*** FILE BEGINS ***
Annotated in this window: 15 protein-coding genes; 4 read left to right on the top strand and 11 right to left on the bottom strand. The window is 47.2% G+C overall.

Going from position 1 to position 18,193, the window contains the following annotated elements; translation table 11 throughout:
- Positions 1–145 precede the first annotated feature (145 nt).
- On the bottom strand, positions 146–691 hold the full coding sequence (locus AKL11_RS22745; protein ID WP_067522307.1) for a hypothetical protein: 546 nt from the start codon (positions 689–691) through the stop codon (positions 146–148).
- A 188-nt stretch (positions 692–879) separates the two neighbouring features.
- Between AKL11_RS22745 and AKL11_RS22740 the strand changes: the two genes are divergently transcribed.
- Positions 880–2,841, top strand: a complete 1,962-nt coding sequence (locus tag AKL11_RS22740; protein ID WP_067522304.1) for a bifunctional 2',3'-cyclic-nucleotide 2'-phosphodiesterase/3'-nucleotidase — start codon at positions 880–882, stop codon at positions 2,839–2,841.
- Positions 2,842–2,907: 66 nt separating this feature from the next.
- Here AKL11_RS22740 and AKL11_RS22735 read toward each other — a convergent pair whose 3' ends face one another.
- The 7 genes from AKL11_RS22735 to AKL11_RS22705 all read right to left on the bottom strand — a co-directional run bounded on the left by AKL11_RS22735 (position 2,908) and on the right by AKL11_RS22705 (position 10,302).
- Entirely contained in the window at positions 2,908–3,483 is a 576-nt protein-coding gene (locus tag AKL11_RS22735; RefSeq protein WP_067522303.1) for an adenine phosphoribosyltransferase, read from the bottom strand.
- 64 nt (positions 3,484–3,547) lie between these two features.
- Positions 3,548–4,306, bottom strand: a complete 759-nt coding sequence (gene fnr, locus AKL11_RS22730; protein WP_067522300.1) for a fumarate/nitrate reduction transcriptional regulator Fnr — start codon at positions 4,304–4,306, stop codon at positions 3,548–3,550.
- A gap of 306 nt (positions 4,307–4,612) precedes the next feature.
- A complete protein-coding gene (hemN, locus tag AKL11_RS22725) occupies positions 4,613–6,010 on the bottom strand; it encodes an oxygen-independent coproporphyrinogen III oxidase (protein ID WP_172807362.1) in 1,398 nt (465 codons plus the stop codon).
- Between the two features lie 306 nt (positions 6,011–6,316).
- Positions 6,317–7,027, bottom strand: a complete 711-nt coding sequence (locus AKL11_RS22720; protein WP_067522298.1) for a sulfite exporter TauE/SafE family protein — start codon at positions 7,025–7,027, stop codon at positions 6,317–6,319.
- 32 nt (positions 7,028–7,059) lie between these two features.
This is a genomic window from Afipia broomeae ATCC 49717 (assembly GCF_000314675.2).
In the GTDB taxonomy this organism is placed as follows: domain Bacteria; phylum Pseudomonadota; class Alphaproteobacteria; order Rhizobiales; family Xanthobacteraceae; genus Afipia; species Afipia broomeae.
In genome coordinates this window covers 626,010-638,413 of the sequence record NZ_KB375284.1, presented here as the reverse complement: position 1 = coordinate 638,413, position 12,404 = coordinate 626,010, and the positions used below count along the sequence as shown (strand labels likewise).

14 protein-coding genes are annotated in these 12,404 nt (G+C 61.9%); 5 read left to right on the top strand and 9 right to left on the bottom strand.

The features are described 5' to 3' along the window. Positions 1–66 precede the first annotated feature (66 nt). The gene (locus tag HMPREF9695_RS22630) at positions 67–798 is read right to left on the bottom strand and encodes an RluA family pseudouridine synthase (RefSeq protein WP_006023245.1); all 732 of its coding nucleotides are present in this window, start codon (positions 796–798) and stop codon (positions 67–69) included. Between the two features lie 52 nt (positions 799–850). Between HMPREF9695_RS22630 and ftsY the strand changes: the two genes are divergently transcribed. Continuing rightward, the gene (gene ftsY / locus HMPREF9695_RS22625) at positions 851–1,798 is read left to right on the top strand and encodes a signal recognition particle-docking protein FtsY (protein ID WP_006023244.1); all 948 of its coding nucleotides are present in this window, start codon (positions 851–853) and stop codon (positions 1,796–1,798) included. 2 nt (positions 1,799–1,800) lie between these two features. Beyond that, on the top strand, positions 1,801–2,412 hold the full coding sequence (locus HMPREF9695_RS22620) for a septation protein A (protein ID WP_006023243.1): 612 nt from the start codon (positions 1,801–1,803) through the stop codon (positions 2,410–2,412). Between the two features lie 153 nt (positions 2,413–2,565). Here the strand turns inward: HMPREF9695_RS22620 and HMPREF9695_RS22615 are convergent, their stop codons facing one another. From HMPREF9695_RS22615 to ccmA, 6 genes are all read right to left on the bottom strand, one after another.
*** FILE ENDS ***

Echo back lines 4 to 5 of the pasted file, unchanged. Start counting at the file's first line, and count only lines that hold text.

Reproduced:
- On the bottom strand, positions 146–691 hold the full coding sequence (locus AKL11_RS22745; protein ID WP_067522307.1) for a hypothetical protein: 546 nt from the start codon (positions 689–691) through the stop codon (positions 146–148).
- A 188-nt stretch (positions 692–879) separates the two neighbouring features.